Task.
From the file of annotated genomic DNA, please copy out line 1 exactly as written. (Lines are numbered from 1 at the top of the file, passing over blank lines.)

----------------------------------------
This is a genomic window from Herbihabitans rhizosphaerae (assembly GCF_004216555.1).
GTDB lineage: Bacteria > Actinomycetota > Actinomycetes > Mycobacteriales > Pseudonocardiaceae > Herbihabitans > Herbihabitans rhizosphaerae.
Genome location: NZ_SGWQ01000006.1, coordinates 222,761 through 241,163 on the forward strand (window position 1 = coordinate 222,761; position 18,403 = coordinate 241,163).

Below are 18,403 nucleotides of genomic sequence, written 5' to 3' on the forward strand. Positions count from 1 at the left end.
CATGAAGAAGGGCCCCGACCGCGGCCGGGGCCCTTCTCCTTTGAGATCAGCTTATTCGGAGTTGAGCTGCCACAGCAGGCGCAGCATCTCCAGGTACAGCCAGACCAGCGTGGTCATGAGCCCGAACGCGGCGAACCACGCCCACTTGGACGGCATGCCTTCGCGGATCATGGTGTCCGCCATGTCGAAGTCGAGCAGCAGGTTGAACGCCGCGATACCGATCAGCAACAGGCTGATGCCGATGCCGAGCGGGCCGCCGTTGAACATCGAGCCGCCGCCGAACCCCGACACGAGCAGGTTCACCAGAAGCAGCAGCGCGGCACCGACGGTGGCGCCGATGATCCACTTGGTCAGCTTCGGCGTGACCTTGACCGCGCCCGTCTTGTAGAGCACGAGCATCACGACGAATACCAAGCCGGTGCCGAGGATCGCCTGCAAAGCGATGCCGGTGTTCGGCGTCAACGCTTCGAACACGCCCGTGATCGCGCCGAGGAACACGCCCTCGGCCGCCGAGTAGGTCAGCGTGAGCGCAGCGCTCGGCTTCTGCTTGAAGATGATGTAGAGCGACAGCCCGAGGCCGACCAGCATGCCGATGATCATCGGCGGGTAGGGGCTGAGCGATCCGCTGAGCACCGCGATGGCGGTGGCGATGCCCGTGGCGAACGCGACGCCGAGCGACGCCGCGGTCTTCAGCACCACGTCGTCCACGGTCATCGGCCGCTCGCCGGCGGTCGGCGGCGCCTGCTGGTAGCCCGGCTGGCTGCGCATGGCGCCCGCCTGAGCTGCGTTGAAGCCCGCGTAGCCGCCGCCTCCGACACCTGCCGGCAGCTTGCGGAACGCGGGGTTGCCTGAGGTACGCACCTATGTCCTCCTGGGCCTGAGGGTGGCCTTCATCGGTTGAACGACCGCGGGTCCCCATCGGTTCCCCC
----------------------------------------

This is a genomic window from Herbihabitans rhizosphaerae (assembly GCF_004216555.1).